The impossible-to-achieve standard of beauty causes pressure, body dissatisfaction, and eating disorders in women. Women can be pressured when it comes to the ideal image of beauty. Many women, especially in the media thinks they have control of their bodies and think that they are expressing themselves, when really they are not. Mary Kosut informs, “Younger generations of women have been socialized to embrace a more sexualized appearance as a form of empowerment . .
Physical appearance of the body has become a fundamental part of identity. To gain social acceptance in society, women feel pressured to meet the standards of what society recalls as beauty. Women have tried to get a liposuction or reconstruct their face to try and attain their significant other's attention and follow what the media depicts as appealing. By eliminating their own individuality, women try to attain this invalid image to feel more confident and feel more accepted. As society becomes more accepting to plastic/cosmetic surgery, women in society will no longer look unique and will become a master race that will eventually brainwash society as individuality will become extinct.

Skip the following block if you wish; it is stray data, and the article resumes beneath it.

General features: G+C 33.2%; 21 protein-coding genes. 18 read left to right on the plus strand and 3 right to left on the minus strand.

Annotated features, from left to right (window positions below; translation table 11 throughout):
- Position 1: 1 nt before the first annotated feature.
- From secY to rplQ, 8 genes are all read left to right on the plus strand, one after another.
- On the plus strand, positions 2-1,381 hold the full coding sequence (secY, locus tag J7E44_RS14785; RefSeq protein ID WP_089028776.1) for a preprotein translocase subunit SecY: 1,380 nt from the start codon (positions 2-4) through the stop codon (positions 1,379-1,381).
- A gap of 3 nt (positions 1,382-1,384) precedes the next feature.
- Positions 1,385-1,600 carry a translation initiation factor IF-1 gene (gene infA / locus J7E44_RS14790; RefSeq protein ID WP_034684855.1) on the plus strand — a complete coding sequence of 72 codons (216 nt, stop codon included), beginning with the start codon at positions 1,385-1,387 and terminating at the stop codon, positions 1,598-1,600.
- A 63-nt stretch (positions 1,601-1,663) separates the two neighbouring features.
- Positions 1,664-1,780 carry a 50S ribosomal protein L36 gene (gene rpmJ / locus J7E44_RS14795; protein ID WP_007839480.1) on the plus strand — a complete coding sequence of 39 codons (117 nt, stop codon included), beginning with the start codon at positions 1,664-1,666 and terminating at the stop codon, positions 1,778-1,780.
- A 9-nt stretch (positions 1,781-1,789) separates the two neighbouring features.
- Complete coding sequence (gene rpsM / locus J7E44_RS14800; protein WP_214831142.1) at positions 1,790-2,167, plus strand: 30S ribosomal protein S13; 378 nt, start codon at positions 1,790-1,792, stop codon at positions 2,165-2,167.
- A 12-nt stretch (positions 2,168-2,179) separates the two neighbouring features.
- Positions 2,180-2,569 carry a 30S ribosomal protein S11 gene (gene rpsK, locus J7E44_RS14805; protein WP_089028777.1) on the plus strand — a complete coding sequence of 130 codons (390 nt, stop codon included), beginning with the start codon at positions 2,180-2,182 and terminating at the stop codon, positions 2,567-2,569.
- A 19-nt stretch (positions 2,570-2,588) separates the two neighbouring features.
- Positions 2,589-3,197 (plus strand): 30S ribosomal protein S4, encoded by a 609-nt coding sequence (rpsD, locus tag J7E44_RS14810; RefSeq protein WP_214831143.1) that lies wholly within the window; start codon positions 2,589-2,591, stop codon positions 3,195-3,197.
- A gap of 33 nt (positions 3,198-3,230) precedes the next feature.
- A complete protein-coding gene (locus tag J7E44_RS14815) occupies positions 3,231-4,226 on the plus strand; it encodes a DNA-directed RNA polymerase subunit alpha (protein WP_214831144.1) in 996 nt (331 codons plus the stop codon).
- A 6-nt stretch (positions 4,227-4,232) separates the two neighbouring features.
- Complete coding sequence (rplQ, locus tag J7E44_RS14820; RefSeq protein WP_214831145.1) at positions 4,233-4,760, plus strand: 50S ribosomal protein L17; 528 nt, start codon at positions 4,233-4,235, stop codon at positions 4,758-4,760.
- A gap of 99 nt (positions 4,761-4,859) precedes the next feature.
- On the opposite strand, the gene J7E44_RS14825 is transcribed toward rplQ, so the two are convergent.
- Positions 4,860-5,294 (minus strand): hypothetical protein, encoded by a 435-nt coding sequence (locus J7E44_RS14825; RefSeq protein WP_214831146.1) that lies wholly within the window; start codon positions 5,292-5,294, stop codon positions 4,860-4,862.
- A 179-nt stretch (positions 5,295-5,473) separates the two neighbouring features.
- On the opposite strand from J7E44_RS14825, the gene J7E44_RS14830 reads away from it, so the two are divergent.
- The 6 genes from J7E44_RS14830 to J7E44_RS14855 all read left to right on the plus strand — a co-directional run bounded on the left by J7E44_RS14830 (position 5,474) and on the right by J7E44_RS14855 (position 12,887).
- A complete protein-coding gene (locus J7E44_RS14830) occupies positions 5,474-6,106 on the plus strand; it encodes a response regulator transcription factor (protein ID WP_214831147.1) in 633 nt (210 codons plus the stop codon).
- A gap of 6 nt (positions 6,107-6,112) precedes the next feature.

Women are bombarded with a constant stream of social networks and media paraphernalia telling them how to look and how to act. They then develop a socially based view on their appearance rather than an individually based one. While displaying some good qualities, media has an overall negative impact on women by creating problems such as a desire for conformity, eating disorders, and body dissatisfaction. Media has a heavy influence on women’s perception of themselves and conforming to the world has grown into a normal occurrence. Girls want to be deemed beautiful by society so badly that they will conform to any idea presented by the media (Piercy).
The song “Sexy Bitch” by Akon supports the idea that women are seen as sexual objects of men. “Im trying to find the words to describe this girl without being direspectful” shows how being called a “Sexy Bitch” is positively influenced. Although advertisements may be seen as harmless, one ought to recognize that the media has a large impact on a woman’s self esteem. Marketers use flawless models in their advertisements in order to attract women and induce marketing comsumption of their product. As women try to achieve their unrealistic body frame, women turn to extreme dieting, and eating disorders to achieve their goal.
), a meaningful design or pattern, or something else,” if this is the case why do people not abide by that? () “Beauty” is an intangible obsession that has yet to be explored properly. Is “beauty” really in the eye of the beholder?” Why do women feel the need to be “beautiful?” “Beauty” is a strong factor in women’s lives, but they do not control it; nature, race, and society depict what “true beauty” is, and because of those things a great percentage of women are insecure. Nature has the strongest connection to the ideology of “beauty.” In the biological standpoint, everything in nature is beautiful. Somehow, certain types of humans fail to meet that norm, according to other so call superior humans.